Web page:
While the CSM summit was coming to a close, CCP made its public announcement about selling out to Pearl Abyss, which acquired CCP for $425 million. Perhaps that's the reason for the sudden about-face. "But James 315," you say. "They just got $425 million. If anything, CCP no longer needs to worry so much about subscription numbers!"

Yes, except for one tiny little detail.

It turns out that when Pearl Abyss bought CCP, there was a catch. Take a look at what CCP's CEO revealed in an interview with Variety:
"The $425 million sale is a combination of a $225 million upfront payment and up to $200 million in a deferred performance-based payout."
$200 million of the $425 million purchase price isn't guaranteed. For the non-guaranteed portion, CCP can get a maximum of $200 million, but only if they hit certain targets. That is to say, the amount of money they get depends on whether they meet their business goals or not. And that puts the following tidbit from the CSM minutes about wardecs into a new light:
"Sort Dragon wants to take a step back and not worry as much about the mechanic specifics but rather what the next steps involved in this change. CCP Fozzie says that at this point they are waiting for a more detailed request from the senior management to see what the business goal is in this case, but are still investigating the potential mechanic changes."
Suddenly the picture becomes clear. CCP's payday depends on hitting their business targets, and they need to hit them right away, on the timetable set forth in their deal with Pearl Abyss. As a result, it looks like CCP has gone into full "frantically turn the dials and see what happens" mode. If so, we can expect a lot of experiments and violent shifts in policy in the near future. Not only in highsec, but in the rest of the EVE galaxy. I suspect nullsec dwellers might be in for some interesting changes, too.

Will nerfing wardecs work? The answer is no. We've been here before. A few years back, CCP allowed itself to be seduced by the idea that getting rid of awoxing would lead to a dramatic increase in the number of subscribers. Here's how that turned out:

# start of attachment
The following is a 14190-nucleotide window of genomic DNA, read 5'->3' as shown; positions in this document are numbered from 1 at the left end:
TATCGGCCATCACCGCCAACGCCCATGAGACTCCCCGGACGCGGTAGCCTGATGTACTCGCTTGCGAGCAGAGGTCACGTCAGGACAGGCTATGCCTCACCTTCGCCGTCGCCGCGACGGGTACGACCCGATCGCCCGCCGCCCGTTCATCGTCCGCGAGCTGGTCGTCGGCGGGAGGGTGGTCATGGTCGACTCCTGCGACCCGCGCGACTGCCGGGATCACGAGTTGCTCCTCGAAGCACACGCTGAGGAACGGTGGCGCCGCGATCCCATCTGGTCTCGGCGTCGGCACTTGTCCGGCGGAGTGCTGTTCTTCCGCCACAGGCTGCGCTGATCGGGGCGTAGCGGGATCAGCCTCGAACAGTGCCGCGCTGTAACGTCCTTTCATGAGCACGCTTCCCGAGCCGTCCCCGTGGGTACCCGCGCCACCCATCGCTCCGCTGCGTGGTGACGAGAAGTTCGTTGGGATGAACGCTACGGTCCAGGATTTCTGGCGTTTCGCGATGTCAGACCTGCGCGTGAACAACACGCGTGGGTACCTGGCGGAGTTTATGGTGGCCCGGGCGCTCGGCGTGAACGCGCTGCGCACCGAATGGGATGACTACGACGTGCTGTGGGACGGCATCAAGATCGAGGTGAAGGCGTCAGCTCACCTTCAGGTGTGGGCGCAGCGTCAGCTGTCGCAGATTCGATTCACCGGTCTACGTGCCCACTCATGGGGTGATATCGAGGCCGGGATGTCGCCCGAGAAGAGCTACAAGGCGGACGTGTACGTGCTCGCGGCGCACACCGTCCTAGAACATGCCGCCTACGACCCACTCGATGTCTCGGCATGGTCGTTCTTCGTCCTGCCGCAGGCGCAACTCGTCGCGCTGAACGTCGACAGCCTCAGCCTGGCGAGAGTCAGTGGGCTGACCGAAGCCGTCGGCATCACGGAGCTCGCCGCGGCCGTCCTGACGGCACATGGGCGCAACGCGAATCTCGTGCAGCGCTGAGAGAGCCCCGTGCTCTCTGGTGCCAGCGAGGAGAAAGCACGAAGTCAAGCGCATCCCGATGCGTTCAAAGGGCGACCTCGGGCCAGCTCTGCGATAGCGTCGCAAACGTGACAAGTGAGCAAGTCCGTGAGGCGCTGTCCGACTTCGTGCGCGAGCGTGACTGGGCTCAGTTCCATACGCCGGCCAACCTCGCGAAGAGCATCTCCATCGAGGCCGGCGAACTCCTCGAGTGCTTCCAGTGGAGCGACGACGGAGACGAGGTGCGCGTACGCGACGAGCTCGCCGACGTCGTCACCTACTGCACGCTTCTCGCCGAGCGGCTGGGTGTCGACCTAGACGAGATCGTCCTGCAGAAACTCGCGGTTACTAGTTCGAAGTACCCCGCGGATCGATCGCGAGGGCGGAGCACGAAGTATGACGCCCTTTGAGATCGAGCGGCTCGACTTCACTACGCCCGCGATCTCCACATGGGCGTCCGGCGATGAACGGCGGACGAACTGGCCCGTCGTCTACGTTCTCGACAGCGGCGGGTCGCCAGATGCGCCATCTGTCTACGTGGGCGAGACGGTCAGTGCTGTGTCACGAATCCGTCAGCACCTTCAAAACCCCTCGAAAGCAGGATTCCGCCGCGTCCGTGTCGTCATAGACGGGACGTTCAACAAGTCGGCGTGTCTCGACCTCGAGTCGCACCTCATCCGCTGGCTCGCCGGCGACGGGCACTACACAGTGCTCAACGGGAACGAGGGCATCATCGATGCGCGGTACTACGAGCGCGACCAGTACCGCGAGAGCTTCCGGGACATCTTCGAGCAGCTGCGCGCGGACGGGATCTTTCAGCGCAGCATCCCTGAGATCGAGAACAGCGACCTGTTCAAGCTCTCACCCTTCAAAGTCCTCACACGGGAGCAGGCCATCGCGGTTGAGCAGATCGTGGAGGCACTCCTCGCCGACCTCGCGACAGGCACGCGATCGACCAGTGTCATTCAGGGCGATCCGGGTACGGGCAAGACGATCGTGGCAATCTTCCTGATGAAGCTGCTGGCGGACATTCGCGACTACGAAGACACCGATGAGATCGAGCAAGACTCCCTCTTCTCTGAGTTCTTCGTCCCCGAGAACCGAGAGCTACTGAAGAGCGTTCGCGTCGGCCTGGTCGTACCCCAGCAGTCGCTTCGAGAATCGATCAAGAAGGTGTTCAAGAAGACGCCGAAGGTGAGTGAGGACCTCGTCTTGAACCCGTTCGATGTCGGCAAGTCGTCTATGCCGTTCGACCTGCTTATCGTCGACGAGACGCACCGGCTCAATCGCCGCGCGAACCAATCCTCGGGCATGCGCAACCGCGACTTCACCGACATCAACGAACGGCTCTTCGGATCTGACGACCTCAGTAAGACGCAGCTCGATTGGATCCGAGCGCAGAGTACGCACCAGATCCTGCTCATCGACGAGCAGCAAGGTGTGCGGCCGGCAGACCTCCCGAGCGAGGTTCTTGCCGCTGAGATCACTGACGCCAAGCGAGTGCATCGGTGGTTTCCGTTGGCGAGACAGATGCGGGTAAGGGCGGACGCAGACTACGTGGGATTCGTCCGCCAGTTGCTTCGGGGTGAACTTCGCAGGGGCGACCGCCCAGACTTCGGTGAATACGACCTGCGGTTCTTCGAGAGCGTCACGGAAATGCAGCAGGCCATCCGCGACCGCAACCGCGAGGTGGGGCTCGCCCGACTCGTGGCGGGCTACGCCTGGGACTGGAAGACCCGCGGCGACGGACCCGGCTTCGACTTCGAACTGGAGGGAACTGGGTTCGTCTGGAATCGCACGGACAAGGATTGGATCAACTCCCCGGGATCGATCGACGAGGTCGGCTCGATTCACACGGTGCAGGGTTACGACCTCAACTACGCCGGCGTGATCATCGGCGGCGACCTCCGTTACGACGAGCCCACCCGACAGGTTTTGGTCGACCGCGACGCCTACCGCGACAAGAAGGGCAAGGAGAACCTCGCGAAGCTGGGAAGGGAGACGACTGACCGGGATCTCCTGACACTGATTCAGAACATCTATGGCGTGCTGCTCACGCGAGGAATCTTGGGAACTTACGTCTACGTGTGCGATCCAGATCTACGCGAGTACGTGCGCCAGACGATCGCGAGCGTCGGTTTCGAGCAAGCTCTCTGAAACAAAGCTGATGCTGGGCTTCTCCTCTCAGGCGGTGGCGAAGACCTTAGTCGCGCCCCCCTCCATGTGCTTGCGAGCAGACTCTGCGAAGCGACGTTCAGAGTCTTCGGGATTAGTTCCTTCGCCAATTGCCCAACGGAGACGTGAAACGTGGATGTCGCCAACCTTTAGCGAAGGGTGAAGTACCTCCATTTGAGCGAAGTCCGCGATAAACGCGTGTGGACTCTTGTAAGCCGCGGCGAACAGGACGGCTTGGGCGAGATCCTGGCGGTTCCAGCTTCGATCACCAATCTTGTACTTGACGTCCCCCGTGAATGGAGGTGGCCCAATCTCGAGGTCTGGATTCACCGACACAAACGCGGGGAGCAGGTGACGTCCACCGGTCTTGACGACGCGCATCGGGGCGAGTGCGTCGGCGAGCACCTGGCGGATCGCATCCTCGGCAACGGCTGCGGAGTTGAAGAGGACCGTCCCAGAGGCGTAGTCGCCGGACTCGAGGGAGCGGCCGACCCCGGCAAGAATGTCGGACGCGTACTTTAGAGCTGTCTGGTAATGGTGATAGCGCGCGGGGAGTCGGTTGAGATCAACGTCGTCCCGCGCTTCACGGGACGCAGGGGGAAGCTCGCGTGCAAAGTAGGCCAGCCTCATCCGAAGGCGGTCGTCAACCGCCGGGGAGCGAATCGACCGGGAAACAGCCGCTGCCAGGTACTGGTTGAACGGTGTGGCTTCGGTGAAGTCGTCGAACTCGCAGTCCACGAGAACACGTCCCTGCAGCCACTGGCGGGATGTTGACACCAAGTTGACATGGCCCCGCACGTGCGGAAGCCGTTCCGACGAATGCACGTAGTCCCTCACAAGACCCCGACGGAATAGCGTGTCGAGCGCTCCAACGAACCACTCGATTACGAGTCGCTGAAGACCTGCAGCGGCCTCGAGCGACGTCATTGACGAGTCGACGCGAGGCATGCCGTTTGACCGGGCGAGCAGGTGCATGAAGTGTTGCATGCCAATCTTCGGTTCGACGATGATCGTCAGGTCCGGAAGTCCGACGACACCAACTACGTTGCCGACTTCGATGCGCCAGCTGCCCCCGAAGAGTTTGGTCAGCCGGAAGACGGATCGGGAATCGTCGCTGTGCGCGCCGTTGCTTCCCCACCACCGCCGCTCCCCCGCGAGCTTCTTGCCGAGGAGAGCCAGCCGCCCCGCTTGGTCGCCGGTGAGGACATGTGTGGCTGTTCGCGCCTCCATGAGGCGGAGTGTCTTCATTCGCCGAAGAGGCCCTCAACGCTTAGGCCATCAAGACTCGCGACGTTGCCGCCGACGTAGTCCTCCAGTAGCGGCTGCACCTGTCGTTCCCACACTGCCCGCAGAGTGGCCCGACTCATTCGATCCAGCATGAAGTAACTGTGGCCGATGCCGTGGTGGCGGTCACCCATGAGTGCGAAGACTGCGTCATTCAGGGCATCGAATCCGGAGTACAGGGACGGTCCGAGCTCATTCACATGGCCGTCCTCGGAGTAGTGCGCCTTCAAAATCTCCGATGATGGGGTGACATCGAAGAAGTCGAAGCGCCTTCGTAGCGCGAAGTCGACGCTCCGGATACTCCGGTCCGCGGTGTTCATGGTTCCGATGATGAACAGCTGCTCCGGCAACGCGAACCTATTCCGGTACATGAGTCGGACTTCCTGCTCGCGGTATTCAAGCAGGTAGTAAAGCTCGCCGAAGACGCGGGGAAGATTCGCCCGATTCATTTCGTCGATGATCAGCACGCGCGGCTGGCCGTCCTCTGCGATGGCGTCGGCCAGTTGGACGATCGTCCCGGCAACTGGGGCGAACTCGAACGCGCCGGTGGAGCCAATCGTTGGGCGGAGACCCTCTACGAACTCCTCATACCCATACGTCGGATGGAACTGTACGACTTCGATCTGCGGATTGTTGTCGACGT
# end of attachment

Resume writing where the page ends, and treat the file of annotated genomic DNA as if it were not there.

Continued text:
It was exactly as I predicted. And that prediction remains relevant here, too, so let's close the series with it:
"As the last several years have shown, nerfing highsec aggression doesn't bring any extra money to CCP. It's the awoxers themselves, people like Psychotic Monk, who will feel the effects. They won't have their favorite activity in EVE anymore. But highsec only needed One More Nerf™ to make carebears safe, so no one else should worry.

One small prediction, though: After awoxing is removed, carebears will still complain about getting killed in highsec."
Not a very bold prediction, granted, because carebears always complain about getting killed in highsec.



  1. An interesting twist on the available public information.
    I know I will be keeping my foil hat on. Sadly it is Aluminium and not tin... but we carebears cannot have everything!

  2. Haha. This entire "article" is bullshit. Time to fuck off bitch coders. Test will purge you together with ccp. Byebye goatfucker muslim terrorist npcs.

    1. Test...............bahahahahaha

      The creators of mission ready miners.

      I lost count of how many of them i pulled the wings off of in amarr.

      Pure plebicite.

  3. "Not a very bold prediction, granted, because carebears always complain about getting killed in highsec. Always!"

    And Jamey always whines about CCP being out to get him and his CHODE. slaves.

  4. The comments section on any Minerbumping post wouldn't be complete without the tears of whiny plebbitors.

  5. I was surprised to learn that $200 million is contingent on performance. That does explain CCP's sudden change of heart and deference to mysterious 'senior management' that we never saw before. They've put the risk-averse finance guys in control of their company. Great investigative reporting!

    1. Hope they bought a mining permit before steering their cash-cow towards such risky directions.. even further.

  6. It's really a shame. There are so many competing theme parks out there, but there's only one EVE. It's crazy to kill off your unique selling points of risk and consequences in order to try to compete with more mainstream MMOs which do theme parks better than CCP.

  7. Ah, I remember the days of awoxing with fondness. Alas!